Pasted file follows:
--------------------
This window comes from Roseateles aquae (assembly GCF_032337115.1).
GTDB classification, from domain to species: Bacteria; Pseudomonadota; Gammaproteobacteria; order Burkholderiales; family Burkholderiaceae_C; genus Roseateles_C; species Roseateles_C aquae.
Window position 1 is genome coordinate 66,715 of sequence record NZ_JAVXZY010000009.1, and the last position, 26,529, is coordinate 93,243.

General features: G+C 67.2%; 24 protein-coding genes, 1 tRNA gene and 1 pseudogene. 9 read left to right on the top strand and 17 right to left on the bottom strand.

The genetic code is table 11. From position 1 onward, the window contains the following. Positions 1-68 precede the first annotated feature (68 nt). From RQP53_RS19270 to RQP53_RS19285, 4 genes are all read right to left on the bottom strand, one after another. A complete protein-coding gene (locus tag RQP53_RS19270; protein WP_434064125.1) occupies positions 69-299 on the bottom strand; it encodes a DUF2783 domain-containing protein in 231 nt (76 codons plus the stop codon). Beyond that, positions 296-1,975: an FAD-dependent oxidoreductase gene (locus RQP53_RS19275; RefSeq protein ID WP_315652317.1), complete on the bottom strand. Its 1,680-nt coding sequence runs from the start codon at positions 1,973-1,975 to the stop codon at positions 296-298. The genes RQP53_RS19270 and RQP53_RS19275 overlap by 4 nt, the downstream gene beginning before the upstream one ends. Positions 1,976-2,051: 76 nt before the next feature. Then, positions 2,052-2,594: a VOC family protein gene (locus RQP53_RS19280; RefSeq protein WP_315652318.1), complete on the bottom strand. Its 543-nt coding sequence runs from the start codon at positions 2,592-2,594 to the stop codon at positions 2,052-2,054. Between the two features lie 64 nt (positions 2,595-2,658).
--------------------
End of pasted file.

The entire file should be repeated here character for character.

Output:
This window comes from Roseateles aquae (assembly GCF_032337115.1).
GTDB classification, from domain to species: Bacteria; Pseudomonadota; Gammaproteobacteria; order Burkholderiales; family Burkholderiaceae_C; genus Roseateles_C; species Roseateles_C aquae.
Window position 1 is genome coordinate 66,715 of sequence record NZ_JAVXZY010000009.1, and the last position, 26,529, is coordinate 93,243.

General features: G+C 67.2%; 24 protein-coding genes, 1 tRNA gene and 1 pseudogene. 9 read left to right on the top strand and 17 right to left on the bottom strand.

The genetic code is table 11. From position 1 onward, the window contains the following. Positions 1-68 precede the first annotated feature (68 nt). From RQP53_RS19270 to RQP53_RS19285, 4 genes are all read right to left on the bottom strand, one after another. A complete protein-coding gene (locus tag RQP53_RS19270; protein WP_434064125.1) occupies positions 69-299 on the bottom strand; it encodes a DUF2783 domain-containing protein in 231 nt (76 codons plus the stop codon). Beyond that, positions 296-1,975: an FAD-dependent oxidoreductase gene (locus RQP53_RS19275; RefSeq protein ID WP_315652317.1), complete on the bottom strand. Its 1,680-nt coding sequence runs from the start codon at positions 1,973-1,975 to the stop codon at positions 296-298. The genes RQP53_RS19270 and RQP53_RS19275 overlap by 4 nt, the downstream gene beginning before the upstream one ends. Positions 1,976-2,051: 76 nt before the next feature. Then, positions 2,052-2,594: a VOC family protein gene (locus RQP53_RS19280; RefSeq protein WP_315652318.1), complete on the bottom strand. Its 543-nt coding sequence runs from the start codon at positions 2,592-2,594 to the stop codon at positions 2,052-2,054. Between the two features lie 64 nt (positions 2,595-2,658).